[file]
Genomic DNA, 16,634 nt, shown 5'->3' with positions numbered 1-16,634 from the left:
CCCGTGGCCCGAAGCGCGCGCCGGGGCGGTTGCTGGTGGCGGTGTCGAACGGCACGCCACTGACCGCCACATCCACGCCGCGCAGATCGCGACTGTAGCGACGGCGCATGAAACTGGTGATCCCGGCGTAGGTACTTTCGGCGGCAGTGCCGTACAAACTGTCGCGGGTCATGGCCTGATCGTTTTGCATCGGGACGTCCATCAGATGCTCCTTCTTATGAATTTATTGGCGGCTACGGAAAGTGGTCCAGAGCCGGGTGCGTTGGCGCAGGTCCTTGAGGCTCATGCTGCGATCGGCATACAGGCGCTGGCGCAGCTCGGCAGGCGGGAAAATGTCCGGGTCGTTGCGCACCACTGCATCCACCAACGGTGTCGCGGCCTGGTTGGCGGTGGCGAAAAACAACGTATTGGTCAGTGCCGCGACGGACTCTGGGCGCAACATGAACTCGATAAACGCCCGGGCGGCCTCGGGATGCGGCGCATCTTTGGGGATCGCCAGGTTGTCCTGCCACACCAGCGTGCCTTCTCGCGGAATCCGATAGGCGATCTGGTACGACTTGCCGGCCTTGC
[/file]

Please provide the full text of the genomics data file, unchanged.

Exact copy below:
Genomic DNA, 16,634 nt, shown 5'->3' with positions numbered 1-16,634 from the left:
CCCGTGGCCCGAAGCGCGCGCCGGGGCGGTTGCTGGTGGCGGTGTCGAACGGCACGCCACTGACCGCCACATCCACGCCGCGCAGATCGCGACTGTAGCGACGGCGCATGAAACTGGTGATCCCGGCGTAGGTACTTTCGGCGGCAGTGCCGTACAAACTGTCGCGGGTCATGGCCTGATCGTTTTGCATCGGGACGTCCATCAGATGCTCCTTCTTATGAATTTATTGGCGGCTACGGAAAGTGGTCCAGAGCCGGGTGCGTTGGCGCAGGTCCTTGAGGCTCATGCTGCGATCGGCATACAGGCGCTGGCGCAGCTCGGCAGGCGGGAAAATGTCCGGGTCGTTGCGCACCACTGCATCCACCAACGGTGTCGCGGCCTGGTTGGCGGTGGCGAAAAACAACGTATTGGTCAGTGCCGCGACGGACTCTGGGCGCAACATGAACTCGATAAACGCCCGGGCGGCCTCGGGATGCGGCGCATCTTTGGGGATCGCCAGGTTGTCCTGCCACACCAGCGTGCCTTCTCGCGGAATCCGATAGGCGATCTGGTACGACTTGCCGGCCTTGC